Peter lived his life not knowing he had a biological father, that's why Ego's introduction was something special for him. You could tell Peter wanted nothing more than a simple but peaceful relationship with his father than anything else. So, when Ego is introduced into his life, he knows his life is fulfilled. Peter finally has a father of his own, he finally finds meaning in life away from all the mental struggles he went as a kid. Peter's relationship with his father became so emotional and just meant a lot to Peter that it breaks the Guardian's relationship as well with Peter. Peter for the majority of the film spends too much time with an individual space father because from what I could tell, Peter made an inseparable family of his own with the Guardians.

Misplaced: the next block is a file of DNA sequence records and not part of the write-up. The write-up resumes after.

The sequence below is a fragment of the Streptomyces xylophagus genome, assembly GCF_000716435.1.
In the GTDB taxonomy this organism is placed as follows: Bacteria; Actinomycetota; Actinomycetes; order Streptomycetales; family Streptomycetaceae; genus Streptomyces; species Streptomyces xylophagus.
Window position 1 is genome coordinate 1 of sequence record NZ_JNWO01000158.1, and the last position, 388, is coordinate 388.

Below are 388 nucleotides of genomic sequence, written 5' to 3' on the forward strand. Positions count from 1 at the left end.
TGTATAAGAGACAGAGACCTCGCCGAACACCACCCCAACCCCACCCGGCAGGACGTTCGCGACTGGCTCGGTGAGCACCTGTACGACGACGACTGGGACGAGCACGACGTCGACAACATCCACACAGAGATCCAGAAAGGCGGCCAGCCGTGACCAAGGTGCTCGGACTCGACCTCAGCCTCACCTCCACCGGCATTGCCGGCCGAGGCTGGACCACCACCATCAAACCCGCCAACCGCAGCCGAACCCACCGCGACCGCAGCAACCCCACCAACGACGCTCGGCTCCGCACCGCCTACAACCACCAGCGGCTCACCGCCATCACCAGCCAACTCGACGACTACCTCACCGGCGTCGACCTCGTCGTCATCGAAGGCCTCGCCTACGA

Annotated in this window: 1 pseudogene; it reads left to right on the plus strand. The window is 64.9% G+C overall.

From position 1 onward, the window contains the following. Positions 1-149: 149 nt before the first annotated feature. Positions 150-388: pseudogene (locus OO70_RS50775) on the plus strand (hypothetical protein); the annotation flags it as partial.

Think about it, if Peter in the first film was going to find his father, the "family" thing he would have with the Guardians wouldn't exist. None of them would appear in other Marvel installments, the fact that this film is my Fast and Furious for utilizing the word "family" is all too real for me. People think Fast and Furious used the term "family" better in their films than Guardians of the Galaxy. The term "family" seems to be more meaningful since Peter created a family of his own with all of the Guardians. He couldn't lose that all to himself. The film questions all of the fathers out there. Sad thing is, I saw this with my father, and he did understand the sentimentality and emotional damage Peter goes into when connecting with his father. Ego not only symbolizes himself as a biological father figure, but he gives Peter life advice, morals, Ego also gives Peter some enjoyable moments.